• Many sports participants, particularly those who play on a more competitive level, train to improve the skills that enable them to send the sports ball to the desired target or location. Repeated training and conditioning improves visual and muscle memory, which can dramatically affect one's overall game score.
  • Various known training apparatuses or techniques exist for the various sports activities mentioned above. Perhaps the most common technique is to repeatedly hit or throw the sports ball until the technique has been improved. To this end, golf courses provide different facilities for the golfer to practice different strokes. Driving ranges help players improve their golf swing and are employed to practice an initial shot such as would be used off of a tee box. Sometimes golf courses provide a practice facility known as a chipping green wherein golfers practice lofting or “chipping” a golf ball from a distance of a few feet to fifteen to seventy-five yards onto a designated green towards one or more pins located on that green.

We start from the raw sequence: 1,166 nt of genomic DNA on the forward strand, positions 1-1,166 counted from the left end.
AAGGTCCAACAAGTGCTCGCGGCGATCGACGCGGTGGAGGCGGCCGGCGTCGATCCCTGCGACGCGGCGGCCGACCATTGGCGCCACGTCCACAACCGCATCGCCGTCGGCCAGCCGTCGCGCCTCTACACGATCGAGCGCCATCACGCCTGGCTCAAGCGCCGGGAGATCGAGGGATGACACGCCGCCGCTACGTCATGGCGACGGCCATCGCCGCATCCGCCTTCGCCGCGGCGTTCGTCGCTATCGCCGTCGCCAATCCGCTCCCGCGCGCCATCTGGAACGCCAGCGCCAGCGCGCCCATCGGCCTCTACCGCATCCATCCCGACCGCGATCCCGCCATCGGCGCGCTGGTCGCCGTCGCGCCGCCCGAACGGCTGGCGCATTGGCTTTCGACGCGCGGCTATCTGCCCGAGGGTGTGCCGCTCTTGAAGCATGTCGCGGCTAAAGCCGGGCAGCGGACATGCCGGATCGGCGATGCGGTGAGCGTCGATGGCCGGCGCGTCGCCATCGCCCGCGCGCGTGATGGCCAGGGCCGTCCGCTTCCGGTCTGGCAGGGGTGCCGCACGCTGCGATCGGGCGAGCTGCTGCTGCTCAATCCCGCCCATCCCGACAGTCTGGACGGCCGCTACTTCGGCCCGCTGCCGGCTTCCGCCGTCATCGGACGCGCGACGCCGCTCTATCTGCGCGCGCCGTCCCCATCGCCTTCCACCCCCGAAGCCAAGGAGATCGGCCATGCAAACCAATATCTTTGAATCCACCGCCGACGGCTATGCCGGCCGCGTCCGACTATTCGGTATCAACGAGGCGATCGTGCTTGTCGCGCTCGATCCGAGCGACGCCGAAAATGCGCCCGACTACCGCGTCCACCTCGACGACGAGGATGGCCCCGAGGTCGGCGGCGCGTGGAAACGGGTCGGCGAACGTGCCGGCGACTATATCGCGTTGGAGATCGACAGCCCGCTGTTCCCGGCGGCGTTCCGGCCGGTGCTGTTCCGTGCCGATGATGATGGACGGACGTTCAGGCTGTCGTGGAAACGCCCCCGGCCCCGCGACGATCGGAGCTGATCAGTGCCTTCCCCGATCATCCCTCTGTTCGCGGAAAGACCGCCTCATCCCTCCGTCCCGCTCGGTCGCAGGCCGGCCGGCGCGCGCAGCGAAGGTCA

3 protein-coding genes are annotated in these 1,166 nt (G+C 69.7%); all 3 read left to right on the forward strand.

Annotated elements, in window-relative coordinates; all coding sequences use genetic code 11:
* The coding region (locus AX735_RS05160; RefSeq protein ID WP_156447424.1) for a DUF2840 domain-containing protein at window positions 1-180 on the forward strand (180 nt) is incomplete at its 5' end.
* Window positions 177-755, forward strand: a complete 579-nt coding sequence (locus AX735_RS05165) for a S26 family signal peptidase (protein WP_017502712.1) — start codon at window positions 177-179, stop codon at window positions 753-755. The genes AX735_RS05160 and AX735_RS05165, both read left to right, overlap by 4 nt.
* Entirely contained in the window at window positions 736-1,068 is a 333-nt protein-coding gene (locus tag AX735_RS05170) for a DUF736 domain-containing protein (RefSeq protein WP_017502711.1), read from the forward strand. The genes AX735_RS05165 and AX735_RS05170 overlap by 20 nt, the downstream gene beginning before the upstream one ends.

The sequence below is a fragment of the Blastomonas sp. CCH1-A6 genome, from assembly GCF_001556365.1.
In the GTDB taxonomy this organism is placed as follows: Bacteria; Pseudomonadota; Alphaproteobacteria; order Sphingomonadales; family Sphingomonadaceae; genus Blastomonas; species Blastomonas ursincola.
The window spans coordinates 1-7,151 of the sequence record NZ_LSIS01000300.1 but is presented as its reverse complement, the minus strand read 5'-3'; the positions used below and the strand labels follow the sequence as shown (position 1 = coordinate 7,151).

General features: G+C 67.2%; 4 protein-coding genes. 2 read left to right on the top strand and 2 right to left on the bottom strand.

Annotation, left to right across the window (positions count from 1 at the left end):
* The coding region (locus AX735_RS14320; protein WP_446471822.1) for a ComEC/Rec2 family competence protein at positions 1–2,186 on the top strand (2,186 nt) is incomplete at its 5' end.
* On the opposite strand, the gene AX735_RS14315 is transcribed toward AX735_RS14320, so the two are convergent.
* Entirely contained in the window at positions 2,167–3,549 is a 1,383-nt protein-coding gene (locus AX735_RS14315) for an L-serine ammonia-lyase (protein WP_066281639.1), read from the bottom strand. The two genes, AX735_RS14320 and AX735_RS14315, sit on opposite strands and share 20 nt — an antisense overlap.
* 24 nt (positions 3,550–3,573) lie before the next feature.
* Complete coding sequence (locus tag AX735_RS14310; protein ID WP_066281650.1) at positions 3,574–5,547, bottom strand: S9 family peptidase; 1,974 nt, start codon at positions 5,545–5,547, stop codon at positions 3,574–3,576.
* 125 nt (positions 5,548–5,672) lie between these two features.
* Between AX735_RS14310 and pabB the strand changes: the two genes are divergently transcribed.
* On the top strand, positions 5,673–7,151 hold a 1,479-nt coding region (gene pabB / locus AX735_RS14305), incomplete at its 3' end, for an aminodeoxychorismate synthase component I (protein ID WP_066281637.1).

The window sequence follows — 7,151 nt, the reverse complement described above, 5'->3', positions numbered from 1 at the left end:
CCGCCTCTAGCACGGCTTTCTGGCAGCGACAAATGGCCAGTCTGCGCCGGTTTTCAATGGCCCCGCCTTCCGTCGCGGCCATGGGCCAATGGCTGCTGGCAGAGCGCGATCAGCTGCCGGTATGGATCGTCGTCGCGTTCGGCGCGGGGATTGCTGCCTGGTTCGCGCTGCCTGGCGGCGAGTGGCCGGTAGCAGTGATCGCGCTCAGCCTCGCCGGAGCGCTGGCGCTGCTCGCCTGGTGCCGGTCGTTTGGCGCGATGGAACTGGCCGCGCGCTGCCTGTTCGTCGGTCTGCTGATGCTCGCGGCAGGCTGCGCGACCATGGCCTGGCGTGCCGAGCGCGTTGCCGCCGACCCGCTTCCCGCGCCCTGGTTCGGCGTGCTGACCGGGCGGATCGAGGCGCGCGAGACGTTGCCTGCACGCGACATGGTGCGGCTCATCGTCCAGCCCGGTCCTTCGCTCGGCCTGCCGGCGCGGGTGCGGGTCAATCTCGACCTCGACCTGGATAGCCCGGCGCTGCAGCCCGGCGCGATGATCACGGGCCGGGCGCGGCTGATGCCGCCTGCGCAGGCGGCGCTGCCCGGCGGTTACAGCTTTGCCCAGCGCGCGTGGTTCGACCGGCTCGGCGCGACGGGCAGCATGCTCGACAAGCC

• Participants of team oriented sports, such as basketball, football, and volleyball greatly improve their game skills through scrimmage matches, but can also derive great benefit from solo practice with repeated shots aimed at a target. Basketball players can improve their ball handling skills and the accuracy of their shots by standing at varying distances from the basketball hoop and repeatedly practicing their shots. Football players can improve their skills by suspending tires or other such target, and repeatedly throw footballs through the opening for practice.
  • Similarly, volleyball players also practice various skills related to the game. Particularly, the bump-set-spike is an offensive strategy wherein a teammate “bumps” or passes the ball to another teammate called the setter. The setter then sets the ball so as to position it for another teammate to drive or “spike” the ball over the net and into the opposing team's court. The setter's placement of the ball for the hitter is important. Drills helpful to improve the speed, location, and trajectory of the ball condition and hone these techniques.